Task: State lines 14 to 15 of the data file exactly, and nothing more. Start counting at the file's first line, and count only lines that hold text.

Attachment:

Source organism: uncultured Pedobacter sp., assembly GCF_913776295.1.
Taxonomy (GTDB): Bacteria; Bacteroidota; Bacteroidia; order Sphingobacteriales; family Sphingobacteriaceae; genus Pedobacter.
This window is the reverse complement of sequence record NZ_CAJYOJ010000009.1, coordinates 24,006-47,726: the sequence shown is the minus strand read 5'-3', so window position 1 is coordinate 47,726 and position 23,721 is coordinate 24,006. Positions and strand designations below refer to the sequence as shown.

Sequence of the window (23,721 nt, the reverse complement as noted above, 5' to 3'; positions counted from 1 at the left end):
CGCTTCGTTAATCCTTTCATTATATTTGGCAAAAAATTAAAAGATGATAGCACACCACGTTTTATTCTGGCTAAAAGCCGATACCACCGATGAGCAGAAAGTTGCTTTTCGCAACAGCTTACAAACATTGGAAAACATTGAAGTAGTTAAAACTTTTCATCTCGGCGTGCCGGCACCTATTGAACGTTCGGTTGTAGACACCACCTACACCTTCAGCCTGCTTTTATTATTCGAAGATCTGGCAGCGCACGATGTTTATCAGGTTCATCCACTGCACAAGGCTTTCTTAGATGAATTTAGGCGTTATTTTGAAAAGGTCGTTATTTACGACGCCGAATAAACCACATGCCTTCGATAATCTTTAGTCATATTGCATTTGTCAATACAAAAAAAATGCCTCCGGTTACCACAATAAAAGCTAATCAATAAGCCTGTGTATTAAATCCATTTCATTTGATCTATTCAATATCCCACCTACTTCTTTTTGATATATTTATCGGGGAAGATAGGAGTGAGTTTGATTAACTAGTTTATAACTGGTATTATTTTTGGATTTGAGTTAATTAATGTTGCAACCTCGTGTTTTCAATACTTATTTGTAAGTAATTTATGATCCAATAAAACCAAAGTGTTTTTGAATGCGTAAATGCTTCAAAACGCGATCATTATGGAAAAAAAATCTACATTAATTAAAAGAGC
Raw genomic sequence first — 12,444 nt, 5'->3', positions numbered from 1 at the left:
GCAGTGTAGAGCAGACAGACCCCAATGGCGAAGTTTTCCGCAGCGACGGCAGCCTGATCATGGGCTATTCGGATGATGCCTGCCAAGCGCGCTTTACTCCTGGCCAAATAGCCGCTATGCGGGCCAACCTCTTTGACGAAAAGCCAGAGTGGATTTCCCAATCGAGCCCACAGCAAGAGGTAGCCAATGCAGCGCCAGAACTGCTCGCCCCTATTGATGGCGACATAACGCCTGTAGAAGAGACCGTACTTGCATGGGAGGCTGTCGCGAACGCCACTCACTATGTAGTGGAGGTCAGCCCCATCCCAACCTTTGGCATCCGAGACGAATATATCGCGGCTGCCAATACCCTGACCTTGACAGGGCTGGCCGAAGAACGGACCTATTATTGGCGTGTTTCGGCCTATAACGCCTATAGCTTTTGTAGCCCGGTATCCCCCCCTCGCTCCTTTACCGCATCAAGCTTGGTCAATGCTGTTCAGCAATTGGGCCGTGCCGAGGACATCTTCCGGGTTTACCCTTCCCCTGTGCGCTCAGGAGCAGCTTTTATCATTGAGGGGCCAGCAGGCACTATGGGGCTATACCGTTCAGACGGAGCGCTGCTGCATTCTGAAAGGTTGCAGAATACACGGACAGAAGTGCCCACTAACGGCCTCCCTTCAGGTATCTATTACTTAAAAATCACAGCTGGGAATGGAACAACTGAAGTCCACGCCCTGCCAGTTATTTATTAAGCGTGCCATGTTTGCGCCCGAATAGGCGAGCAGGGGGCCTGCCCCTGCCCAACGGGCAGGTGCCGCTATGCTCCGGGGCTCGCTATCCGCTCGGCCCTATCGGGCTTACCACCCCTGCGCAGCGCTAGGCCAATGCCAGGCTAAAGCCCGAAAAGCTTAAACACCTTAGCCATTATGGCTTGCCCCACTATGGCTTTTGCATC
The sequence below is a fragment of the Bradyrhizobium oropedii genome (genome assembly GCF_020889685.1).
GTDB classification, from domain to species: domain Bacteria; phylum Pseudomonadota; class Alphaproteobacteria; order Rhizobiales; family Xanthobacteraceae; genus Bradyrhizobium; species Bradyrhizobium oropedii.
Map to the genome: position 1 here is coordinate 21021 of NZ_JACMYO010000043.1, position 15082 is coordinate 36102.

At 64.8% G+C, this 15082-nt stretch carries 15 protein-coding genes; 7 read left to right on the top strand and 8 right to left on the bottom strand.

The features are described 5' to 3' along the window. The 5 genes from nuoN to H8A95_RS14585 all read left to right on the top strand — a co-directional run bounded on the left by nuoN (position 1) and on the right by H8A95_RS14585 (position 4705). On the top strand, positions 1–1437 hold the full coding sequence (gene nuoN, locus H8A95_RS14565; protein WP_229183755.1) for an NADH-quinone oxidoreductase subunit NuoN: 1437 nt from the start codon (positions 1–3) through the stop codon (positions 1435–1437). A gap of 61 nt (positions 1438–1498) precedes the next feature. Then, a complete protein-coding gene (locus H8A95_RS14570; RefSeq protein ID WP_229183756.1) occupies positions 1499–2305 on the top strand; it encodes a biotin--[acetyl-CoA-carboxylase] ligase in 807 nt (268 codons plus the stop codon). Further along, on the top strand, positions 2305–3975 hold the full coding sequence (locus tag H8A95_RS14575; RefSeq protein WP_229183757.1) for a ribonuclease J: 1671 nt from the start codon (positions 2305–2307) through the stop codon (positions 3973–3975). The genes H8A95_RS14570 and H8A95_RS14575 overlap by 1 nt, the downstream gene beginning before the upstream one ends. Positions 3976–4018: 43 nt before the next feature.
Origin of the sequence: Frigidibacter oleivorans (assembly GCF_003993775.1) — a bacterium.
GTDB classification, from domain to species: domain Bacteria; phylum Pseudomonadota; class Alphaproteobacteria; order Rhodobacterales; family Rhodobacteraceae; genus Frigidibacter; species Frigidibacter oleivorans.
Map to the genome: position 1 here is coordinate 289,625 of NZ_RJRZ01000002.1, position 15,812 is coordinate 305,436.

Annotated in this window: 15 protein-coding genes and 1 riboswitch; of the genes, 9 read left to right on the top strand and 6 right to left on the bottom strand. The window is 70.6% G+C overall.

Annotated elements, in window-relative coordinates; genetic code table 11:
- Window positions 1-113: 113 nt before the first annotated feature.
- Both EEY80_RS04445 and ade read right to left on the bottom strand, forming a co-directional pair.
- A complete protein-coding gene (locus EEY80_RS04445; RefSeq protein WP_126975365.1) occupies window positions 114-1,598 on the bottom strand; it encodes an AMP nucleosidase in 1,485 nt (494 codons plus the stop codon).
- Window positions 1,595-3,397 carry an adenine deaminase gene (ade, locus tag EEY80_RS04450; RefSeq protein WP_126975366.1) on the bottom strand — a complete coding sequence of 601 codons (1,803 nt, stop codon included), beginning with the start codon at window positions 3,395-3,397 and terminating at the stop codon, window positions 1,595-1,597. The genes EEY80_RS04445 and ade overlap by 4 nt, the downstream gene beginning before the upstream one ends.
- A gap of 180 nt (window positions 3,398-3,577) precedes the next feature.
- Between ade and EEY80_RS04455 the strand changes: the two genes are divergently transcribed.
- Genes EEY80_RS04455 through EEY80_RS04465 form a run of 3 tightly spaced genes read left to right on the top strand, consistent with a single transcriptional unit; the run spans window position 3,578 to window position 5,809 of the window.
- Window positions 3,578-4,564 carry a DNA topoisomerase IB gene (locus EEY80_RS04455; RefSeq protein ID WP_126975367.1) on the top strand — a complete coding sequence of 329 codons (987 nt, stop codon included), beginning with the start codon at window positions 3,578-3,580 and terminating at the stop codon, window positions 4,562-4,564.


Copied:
GTDB classification, from domain to species: domain Bacteria; phylum Pseudomonadota; class Alphaproteobacteria; order Rhodobacterales; family Rhodobacteraceae; genus Frigidibacter; species Frigidibacter oleivorans.
Map to the genome: position 1 here is coordinate 289,625 of NZ_RJRZ01000002.1, position 15,812 is coordinate 305,436.